The Education of Millionaires is a fantastic book by Michael Ellsberg. He does a wonderful job talking about the virtues of bootstrapping your business. You should run, not walk, to get your copy of this book.
I’m a big fan of the bootstrapping approach because using debt/leverage can be a very dangerous approach, especially in a small to medium size business. It's very important to use debt cautiously.
And the author does a brilliant job of making the case for why we should look at funding our college education, and the college education of our children, using the same bootstrapping principles.
Check this out from The Education of Millionaires. I love it.
“Bootstrapping is a concept central to the themes in this book. In the world of business, it’s a strategy that involves getting to the point of profitability as quickly as possible—even if the profits are small—and then continually reinvesting profits to fuel growth.
… you can bootstrap your own education (including your continuing and professional education as an adult), and you can bootstrap your personal investments of time and money in your own career, just as you can bootstrap a business.
The essence of bootstrapping is keeping expenses low, generating income right away (even if it’s just a little bit), and continually reinvesting as much of that income as effectively as possible into expanding your future income.
… to get a better sense of what bootstrapping your own continuing education and personal investments might mean for you going forward, let’s look at the opposite of bootstrapping—lots of up-front expenditures and debt, with little up-front income generation. This is how a great deal of Americans “invest” in their human capital, and it’s how I myself lived during my twenties. Rather than bootstrapping, it might be called “charging the boots on credit card.”
Hey, I’ve got an investment opportunity for you.
It’s going to require an investment of about $45,000 to $200,000 on your part over several years. Given your current finances, you’re going to need to borrow a large part of that amount, that is, invest on margin, but that’s OK, the rates are pretty low. (One thing you should know, though, is that if the investment goes under, you’re personally on the hook for that money, until you pay it down, for the rest of your life. There is no way to discharge the debt in bankruptcy, and your future wages and social security benefits could be garnished if you can’t pay.)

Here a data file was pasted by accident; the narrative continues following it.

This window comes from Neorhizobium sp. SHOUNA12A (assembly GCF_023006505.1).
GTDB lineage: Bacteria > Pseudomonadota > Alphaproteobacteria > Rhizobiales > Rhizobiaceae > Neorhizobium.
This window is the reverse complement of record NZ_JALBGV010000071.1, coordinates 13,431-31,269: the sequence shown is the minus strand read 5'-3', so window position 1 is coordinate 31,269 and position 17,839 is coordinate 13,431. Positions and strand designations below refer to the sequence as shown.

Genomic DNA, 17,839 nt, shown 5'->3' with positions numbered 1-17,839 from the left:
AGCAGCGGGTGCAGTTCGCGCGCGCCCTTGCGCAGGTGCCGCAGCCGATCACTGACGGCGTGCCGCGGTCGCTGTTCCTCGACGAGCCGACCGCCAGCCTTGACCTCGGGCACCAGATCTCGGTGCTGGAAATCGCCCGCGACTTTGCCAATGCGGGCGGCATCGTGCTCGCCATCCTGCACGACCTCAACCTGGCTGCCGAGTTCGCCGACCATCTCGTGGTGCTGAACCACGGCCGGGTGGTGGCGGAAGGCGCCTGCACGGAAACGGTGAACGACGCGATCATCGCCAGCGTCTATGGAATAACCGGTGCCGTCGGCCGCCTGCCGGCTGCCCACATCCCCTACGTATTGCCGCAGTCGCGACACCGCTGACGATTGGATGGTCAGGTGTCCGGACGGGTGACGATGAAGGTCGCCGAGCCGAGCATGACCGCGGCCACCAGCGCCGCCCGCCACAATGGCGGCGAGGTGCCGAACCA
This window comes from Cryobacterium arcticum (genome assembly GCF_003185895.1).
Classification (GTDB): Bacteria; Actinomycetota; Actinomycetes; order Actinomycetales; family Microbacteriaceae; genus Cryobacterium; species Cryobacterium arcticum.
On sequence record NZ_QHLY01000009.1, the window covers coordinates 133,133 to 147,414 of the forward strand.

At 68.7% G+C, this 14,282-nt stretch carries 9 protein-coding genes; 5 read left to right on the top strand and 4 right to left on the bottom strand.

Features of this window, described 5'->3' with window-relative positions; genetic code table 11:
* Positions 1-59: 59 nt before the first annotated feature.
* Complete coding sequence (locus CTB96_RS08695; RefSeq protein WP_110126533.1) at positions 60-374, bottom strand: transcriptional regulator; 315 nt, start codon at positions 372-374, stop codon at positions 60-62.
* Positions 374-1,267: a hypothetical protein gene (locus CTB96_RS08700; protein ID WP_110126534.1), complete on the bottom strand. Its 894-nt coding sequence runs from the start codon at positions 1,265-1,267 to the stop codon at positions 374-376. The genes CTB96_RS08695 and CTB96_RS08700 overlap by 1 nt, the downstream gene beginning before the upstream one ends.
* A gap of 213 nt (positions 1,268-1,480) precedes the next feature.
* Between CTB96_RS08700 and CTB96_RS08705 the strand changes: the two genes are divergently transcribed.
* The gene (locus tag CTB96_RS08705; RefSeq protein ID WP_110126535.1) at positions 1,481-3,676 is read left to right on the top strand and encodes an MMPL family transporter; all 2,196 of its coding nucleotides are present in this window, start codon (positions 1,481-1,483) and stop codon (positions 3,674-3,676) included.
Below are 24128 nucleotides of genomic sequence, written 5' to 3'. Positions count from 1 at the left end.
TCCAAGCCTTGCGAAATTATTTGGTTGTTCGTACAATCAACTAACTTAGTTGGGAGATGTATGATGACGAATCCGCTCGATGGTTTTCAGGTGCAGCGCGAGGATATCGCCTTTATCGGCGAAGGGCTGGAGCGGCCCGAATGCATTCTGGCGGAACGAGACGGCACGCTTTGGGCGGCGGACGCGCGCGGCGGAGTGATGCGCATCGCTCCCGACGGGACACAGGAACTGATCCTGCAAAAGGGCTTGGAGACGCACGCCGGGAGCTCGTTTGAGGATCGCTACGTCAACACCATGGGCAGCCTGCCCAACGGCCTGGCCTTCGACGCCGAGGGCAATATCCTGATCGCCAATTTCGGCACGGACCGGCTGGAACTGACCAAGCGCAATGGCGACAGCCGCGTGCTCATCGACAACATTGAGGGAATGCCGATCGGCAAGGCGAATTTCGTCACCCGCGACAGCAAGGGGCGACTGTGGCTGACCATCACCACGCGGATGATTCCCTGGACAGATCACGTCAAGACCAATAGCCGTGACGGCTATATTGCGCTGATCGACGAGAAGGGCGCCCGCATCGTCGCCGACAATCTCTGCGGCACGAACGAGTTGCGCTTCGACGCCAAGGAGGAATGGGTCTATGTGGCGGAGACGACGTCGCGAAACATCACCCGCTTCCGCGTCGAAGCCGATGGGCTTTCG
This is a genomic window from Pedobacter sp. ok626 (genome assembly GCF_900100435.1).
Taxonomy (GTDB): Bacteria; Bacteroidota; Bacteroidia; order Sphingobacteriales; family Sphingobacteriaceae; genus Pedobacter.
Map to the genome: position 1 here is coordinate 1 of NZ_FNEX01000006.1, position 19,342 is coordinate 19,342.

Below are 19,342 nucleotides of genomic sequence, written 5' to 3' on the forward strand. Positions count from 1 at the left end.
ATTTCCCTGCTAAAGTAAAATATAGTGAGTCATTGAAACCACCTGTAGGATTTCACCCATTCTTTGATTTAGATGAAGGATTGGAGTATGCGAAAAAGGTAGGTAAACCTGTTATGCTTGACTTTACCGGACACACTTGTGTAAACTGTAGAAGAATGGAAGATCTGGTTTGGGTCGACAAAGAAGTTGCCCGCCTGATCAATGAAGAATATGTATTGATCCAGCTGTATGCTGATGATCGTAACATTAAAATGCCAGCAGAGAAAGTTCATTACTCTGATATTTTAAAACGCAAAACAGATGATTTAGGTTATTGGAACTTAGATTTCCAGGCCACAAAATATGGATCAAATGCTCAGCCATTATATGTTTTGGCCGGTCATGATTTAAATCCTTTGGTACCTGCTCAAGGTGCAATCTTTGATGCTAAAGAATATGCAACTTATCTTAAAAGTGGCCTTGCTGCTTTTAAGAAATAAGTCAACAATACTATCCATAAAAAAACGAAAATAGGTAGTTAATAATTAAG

The business I would like you to invest in is, well, sort of in the exploratory/development phase. It doesn’t really know what business it’s in, to be frank, or what product it sells. In fact, it may not even know that for a few years. The chief executive in the business may have to move back in with her parents at some point during this time – before she figures out the business’s mission, revenue model, or core competency. (Oh, and by the way, the CEO is quite immature. She is often irresponsible and from time to time becomes distracted by side projects, like partying.)
The business you’re about to invest in has absolutely no knowledge or experience in sales or marketing. It doesn’t even really know how to keep its own books or balance a budget, and often runs up a lot of credit card debt. It’s not even sure it wants to be a business; the CEO may want to start a nonprofit, pursue a passion in acting, or go help orphans in Botswana. The chief executive has no business network or contacts to speak of, and in fact, has no experience whatsoever running a business.
Unfortunately, this is precisely the way many people in America go about investing in themselves today. It’s the opposite of bootstrapping. It’s high-expenditure, high-debt up front now, and revenue (if at all) much later.”
Two important lessons
Lesson one is be smart about how you use debt and leverage in your business. It’s easy to get your head cut off using too much debt.
Lesson two, is give some serious thought to outlawing the use of student loans in your family. The number of student loans that go horribly wrong is breathtaking. Don’t put your kids through that (and definitely don't take out student debt yourself, or guarantee any debt, for your kids college education).
Help them develop a plan that gets them through school without having a ball and chain to drag around their entire life.
They will thank you for it!